Barley silage performs as well as corn in trial

Researchers expected better performance from steers fed corn silage-based diets because of their higher starch content

A recent feeding trial that compared barley and corn silage in backgrounding diets revealed unexpected results.

“What they ended up finding was virtually no meaningful differences in animal performance, either in the backgrounding periods when they were growing them, or in the finishing period when they were fattening them up for slaughter,” said Reynold Bergen from the Beef Cattle Research Council, who said the study was producer funded from national checkoff.

“They really saw no differences to speak of on the carcass side, either in terms of carcass weight or red meat yield or quality grade,” said the science director.

Despite higher growing costs, corn can potentially produce 50 percent higher silage (and starch) than barley, provided the right corn hybrid is selected with favourable growing conditions.

In her 2014 beef cluster study, Karen Beauchemin of Agriculture Canada in Lethbridge examined varying ratios of barley and corn silage in the diets of cattle being backgrounded, compared to a barley-based diet as a control.

She expected better performance from the steers fed the corn silage-based diets because of its higher starch content over barley silage.

However, on this particular growing year using 2,175 corn heat unit hybrid corn (irrigated), the starch content in the corn was slightly less than the barley silage.

Instead of 30 percent or more, the corn starch was 28 percent while the barley contained 24 percent instead of the typical 22 percent or less.

“In the year that we compared our barley and our corn, actually it turned out that the energy content of those two forages was very similar. And that was an unusual year,” she said.

While corn silage has the potential to have higher energy and better feed conversion, Beauchemin said it takes more management and producers need to select the right hybrid that will mature in the area where it is grown.

Luck is also a factor.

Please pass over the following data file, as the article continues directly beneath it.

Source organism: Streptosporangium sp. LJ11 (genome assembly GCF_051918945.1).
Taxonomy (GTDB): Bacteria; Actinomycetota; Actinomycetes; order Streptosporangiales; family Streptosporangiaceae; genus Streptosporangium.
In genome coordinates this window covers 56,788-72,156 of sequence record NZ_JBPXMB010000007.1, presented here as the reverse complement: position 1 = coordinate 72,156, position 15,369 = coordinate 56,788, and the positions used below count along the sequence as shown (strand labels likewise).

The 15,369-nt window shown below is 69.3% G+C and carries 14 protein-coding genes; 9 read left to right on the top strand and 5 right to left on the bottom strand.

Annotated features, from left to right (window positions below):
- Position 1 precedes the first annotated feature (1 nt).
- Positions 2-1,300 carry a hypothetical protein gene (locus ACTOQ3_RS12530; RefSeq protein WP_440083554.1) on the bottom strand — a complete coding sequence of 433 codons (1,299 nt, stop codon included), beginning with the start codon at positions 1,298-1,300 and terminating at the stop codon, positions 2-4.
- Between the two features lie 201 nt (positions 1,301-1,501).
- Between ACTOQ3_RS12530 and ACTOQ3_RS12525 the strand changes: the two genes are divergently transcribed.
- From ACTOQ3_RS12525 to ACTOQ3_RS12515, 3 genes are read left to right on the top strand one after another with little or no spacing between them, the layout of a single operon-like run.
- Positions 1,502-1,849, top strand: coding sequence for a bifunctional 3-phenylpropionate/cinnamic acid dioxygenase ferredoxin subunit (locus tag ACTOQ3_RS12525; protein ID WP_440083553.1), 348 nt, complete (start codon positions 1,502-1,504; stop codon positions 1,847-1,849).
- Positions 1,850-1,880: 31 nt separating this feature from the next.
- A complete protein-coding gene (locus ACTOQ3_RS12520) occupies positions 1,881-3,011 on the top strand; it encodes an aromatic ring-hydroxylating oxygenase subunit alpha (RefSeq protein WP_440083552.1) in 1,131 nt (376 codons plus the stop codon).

“It was a good year for barley and not a great year for corn. It was a cooler year,” she said.

“For me, it really comes down to hybrid selection and the higher the content unit required by the hybrid, the greater is the risk for the producer…. Not every year is an average year. Some years of colder and some are warmer.

“If you pick a hybrid that needs a lot of heat and you get a cold year, then you’re really in trouble, you’ve got to deal with that silage.”

Bergen also pointed out that some newer varieties of corn require less heat than older varieties, but that doesn’t mean that they’re always going to work because not every growing season is the same.

Selecting a corn hybrid that has a corn heat unit rating that closely matches average corn units in a grower’s area can also be misleading.

He said corn usually produces higher energy silage than barley, but few years are average and long-term averages might give a false sense of security. Actual corn heat units in Lethbridge have only been average in one out of the past eight years.

“Averages mean nothing because every year is different. If you’re not quite experienced in terms of selecting and growing corn, you really need to do your homework and talk to some experts before you embark into this,” he said.

Every year produces different feed quality, especially for corn, so cow-calf and backgrounding operations should test feed to determine if the cattle diet needs supplementation, said Bergen.

Added Beauchemin: “Beef producers often don’t test their feed. It seems like if you’re using the feed, like in a feedlot diet, just as a roughage, you probably don’t need to, but if you’re trying to get really good gain on backgrounding cattle, you should be testing your feed.”

The added cost of testing can also be made up in the savings from having balanced rations.

“If you’re not giving the animals enough, their reproductive or growth performance is not going to be optimal. And if you’re feeding them too much, you’re essentially wasting feed. In some cases, if your feed is really high quality, then you may be better off selling it and buying lower quality feed,” said Bergen.

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